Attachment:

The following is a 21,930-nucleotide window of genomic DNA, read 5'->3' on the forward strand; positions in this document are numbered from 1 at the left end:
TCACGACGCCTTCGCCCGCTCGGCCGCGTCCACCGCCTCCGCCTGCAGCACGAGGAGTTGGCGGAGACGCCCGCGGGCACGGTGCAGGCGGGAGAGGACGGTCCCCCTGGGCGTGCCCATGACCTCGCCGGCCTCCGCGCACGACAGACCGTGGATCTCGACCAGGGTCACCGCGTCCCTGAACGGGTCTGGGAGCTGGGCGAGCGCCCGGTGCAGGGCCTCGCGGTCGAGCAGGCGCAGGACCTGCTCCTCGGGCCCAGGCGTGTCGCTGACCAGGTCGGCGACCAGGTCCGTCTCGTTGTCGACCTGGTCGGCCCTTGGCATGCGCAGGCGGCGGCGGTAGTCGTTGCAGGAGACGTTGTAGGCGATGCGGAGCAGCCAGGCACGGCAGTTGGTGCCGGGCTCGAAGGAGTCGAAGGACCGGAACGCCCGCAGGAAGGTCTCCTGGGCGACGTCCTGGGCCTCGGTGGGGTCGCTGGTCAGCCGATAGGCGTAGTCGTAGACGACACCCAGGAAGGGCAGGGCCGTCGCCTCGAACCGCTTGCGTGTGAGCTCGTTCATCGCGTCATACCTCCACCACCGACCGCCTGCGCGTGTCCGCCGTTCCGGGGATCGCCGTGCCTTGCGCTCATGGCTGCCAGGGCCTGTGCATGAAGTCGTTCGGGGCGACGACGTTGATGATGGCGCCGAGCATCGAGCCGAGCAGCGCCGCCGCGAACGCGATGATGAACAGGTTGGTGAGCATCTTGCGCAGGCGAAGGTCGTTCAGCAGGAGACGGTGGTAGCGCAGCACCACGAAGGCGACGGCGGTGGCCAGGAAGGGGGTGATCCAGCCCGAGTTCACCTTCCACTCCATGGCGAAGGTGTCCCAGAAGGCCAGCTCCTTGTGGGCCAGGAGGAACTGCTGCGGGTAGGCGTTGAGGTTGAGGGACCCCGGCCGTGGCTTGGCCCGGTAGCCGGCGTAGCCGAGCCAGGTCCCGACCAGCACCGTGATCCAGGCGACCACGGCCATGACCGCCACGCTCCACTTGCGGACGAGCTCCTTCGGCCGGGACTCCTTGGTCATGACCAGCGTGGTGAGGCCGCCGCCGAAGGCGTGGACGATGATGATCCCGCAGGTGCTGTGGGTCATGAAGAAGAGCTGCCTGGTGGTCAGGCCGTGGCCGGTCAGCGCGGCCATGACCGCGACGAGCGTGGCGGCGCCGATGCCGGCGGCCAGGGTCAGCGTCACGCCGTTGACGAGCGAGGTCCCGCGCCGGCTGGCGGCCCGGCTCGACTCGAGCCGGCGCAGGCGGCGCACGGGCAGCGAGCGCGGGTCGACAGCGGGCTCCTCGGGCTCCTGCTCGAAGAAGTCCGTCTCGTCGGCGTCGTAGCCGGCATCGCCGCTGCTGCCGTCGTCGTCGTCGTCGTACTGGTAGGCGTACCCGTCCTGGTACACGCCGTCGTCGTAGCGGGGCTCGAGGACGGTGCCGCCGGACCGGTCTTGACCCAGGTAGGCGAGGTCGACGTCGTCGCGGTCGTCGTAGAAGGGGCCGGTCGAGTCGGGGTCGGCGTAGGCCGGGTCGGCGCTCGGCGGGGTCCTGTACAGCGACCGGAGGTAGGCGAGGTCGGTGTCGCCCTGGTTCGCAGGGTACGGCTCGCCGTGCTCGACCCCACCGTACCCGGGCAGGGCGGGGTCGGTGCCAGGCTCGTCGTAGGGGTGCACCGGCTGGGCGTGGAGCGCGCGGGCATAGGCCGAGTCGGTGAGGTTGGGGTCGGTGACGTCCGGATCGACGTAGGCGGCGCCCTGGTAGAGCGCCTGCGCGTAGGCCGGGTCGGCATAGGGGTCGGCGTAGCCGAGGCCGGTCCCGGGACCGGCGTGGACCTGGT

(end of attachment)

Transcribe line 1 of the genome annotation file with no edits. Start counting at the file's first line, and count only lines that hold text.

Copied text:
The following is a 21,930-nucleotide window of genomic DNA, read 5'->3' on the forward strand; positions in this document are numbered from 1 at the left end: